Wednesday, November 29, 2017

Grand Canyon Thanksgiving

When we started this traveling life, the one place we HAD to be, booked seriously far in advance, reserved even before we had bought the bus, was the Grand Canyon for Thanksgiving.  The plan was to meet our cousins there for dinner at the lodge Thanksgiving Day.  It shaped our whole route for the Fall.

Then, at the last moment disaster struck.  The cousins got sick and we abruptly became a party of two.  Oh well, the reservations were made, we'd been looking forward to it so we soldiered on without them.
Chloe on the South Rim

The Grand Canyon is beautiful.  Stunning.  No pictures can properly do it justice. It's just so indescribably... huge. Majestic. Breathtaking. Mind-boggling. Well it appears no words can do it justice either.

We've been there before but this was our first venture in an RV.  We stayed at the Trailer Village, full hookups that came with a daily family of elk wandering through the campgrounds.  Based on prior experience we weren't expecting to find much in the way of cell coverage, so it was a good week to disconnect and take a real week's vacation.
Elk in our campsite every morning. Chloe was not amused.
Thanksgiving dinner was at the El Toval, the lodge build by the railroad company, it seems every National Park has one of these amazing lodges. So far all the ones I've seen are stunning so we were really looking forward to the dinner, and it was fabulous. They don't take reservations which caused us some angst, but it worked out fine.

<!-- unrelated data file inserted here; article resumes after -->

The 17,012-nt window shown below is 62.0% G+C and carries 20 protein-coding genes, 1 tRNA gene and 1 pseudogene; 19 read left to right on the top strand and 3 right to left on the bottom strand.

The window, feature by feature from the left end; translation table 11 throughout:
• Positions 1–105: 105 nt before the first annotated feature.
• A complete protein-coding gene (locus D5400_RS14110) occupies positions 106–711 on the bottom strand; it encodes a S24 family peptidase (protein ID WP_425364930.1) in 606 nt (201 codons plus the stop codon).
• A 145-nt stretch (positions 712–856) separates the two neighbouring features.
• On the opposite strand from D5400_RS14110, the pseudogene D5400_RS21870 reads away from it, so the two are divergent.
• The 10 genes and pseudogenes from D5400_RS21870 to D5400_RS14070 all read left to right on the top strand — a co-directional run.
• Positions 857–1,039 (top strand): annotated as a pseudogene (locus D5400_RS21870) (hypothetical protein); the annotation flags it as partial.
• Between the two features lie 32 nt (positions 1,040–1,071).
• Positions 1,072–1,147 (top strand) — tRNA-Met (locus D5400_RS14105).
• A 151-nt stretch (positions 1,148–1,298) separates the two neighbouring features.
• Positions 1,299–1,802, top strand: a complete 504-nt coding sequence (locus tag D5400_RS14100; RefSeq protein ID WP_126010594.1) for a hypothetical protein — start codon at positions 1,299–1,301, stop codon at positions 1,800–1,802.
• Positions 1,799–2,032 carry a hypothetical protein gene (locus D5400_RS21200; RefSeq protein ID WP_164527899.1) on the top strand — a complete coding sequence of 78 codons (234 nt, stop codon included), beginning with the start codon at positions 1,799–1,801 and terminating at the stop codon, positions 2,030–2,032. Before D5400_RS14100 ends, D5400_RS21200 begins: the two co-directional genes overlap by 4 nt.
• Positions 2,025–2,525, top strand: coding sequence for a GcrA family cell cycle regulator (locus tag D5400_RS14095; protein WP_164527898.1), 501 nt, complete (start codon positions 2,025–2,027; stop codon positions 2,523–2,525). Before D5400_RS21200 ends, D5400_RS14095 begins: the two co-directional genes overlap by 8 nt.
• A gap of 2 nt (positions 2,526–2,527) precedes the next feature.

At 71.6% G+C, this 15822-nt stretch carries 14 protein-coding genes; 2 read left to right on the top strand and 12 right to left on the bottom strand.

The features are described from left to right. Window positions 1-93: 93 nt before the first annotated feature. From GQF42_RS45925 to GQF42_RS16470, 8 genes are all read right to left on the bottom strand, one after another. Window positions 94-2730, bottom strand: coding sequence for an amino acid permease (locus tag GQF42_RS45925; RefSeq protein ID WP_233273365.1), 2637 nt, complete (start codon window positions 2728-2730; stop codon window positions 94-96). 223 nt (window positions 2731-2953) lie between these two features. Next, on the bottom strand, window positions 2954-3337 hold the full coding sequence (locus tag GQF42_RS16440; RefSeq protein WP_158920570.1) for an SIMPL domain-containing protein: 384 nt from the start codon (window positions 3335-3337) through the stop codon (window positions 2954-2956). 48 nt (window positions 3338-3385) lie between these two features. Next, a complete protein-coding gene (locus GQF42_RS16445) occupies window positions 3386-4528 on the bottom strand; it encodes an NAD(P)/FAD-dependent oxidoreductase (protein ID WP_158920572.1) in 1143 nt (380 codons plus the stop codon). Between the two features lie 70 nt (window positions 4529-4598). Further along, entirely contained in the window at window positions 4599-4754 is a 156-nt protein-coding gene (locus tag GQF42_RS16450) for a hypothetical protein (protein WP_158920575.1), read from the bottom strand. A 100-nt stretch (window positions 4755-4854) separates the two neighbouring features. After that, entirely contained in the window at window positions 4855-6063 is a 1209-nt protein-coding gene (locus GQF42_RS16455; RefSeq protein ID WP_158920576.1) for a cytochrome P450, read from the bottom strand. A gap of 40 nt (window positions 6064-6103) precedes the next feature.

The dining room at the El Toval on Thanksgiving
The only downside to the week was the crowds.  Apparently all of Southern California and most of Arizona come to the South Rim of the Grand Canyon for Thanksgiving weekend so we struggled to find breathing room and ended up skipping the more popular areas of the park. That's OK we'd seen it before.  We found plenty to explore right around our campground and on the nearby bicycle path.

I'm grateful that Lance got the heater fixed before we arrived. The weather was sunny and warm in the day but downright cold at night.  We departed Monday after Thanksgiving, with a fierce and chilly wind that slapped at us all the way to Scottsdale. The Grand Canyon was our last stop within the comfort zone, from here on out we're truly without a plan. Without direction, but not rudderless.

Thursday, November 16, 2017

Pioneertown, CA

We are still meandering South and East towards the Grand Canyon, our Thanksgiving destination.  We have some time, so we decided to spend a few days in Pioneertown on the way.

Lance and Chloe relaxing on Mane Street in Pioneertown
Pioneertown is an adorable Western village built for the purpose of movie-making in the 60's.  After the filming was done, why not just make it into a proper town?  It's easy to find, just 15 minutes NorthWest of Palm Springs, an easy drive from LA.